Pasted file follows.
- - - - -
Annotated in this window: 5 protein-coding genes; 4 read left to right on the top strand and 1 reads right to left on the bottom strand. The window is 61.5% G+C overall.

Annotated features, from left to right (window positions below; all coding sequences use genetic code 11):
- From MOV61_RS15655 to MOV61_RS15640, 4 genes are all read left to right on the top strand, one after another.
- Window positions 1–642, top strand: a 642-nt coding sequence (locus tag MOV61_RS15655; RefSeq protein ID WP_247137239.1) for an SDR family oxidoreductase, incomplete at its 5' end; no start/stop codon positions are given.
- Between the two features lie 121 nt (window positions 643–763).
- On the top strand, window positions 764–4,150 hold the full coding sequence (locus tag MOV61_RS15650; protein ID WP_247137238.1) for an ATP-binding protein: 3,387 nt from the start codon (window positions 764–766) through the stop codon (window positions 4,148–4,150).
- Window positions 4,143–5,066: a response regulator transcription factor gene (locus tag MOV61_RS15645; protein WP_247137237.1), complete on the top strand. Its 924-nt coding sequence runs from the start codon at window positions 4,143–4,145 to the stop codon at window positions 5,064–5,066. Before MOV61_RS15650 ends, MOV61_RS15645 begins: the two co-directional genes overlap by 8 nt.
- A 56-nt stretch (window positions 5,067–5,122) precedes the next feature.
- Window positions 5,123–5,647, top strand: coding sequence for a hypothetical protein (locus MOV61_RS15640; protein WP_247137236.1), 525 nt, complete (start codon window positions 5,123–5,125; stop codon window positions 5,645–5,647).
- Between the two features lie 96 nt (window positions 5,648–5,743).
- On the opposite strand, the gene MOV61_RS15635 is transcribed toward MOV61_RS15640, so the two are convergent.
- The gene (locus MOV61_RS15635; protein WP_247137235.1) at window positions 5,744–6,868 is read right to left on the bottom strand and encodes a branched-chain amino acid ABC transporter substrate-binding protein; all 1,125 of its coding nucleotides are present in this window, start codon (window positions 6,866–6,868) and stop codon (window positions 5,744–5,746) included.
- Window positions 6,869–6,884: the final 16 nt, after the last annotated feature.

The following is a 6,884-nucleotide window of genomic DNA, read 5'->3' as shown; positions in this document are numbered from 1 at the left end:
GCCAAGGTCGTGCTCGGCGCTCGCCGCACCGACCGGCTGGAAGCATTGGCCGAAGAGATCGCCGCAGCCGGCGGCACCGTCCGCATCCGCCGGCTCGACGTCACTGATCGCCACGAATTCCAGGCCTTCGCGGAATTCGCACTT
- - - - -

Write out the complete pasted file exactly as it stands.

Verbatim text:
Annotated in this window: 5 protein-coding genes; 4 read left to right on the top strand and 1 reads right to left on the bottom strand. The window is 61.5% G+C overall.

Annotated features, from left to right (window positions below; all coding sequences use genetic code 11):
- From MOV61_RS15655 to MOV61_RS15640, 4 genes are all read left to right on the top strand, one after another.
- Window positions 1–642, top strand: a 642-nt coding sequence (locus tag MOV61_RS15655; RefSeq protein ID WP_247137239.1) for an SDR family oxidoreductase, incomplete at its 5' end; no start/stop codon positions are given.
- Between the two features lie 121 nt (window positions 643–763).
- On the top strand, window positions 764–4,150 hold the full coding sequence (locus tag MOV61_RS15650; protein ID WP_247137238.1) for an ATP-binding protein: 3,387 nt from the start codon (window positions 764–766) through the stop codon (window positions 4,148–4,150).
- Window positions 4,143–5,066: a response regulator transcription factor gene (locus tag MOV61_RS15645; protein WP_247137237.1), complete on the top strand. Its 924-nt coding sequence runs from the start codon at window positions 4,143–4,145 to the stop codon at window positions 5,064–5,066. Before MOV61_RS15650 ends, MOV61_RS15645 begins: the two co-directional genes overlap by 8 nt.
- A 56-nt stretch (window positions 5,067–5,122) precedes the next feature.
- Window positions 5,123–5,647, top strand: coding sequence for a hypothetical protein (locus MOV61_RS15640; protein WP_247137236.1), 525 nt, complete (start codon window positions 5,123–5,125; stop codon window positions 5,645–5,647).
- Between the two features lie 96 nt (window positions 5,648–5,743).
- On the opposite strand, the gene MOV61_RS15635 is transcribed toward MOV61_RS15640, so the two are convergent.
- The gene (locus MOV61_RS15635; protein WP_247137235.1) at window positions 5,744–6,868 is read right to left on the bottom strand and encodes a branched-chain amino acid ABC transporter substrate-binding protein; all 1,125 of its coding nucleotides are present in this window, start codon (window positions 6,866–6,868) and stop codon (window positions 5,744–5,746) included.
- Window positions 6,869–6,884: the final 16 nt, after the last annotated feature.

The following is a 6,884-nucleotide window of genomic DNA, read 5'->3' as shown; positions in this document are numbered from 1 at the left end:
GCCAAGGTCGTGCTCGGCGCTCGCCGCACCGACCGGCTGGAAGCATTGGCCGAAGAGATCGCCGCAGCCGGCGGCACCGTCCGCATCCGCCGGCTCGACGTCACTGATCGCCACGAATTCCAGGCCTTCGCGGAATTCGCACTT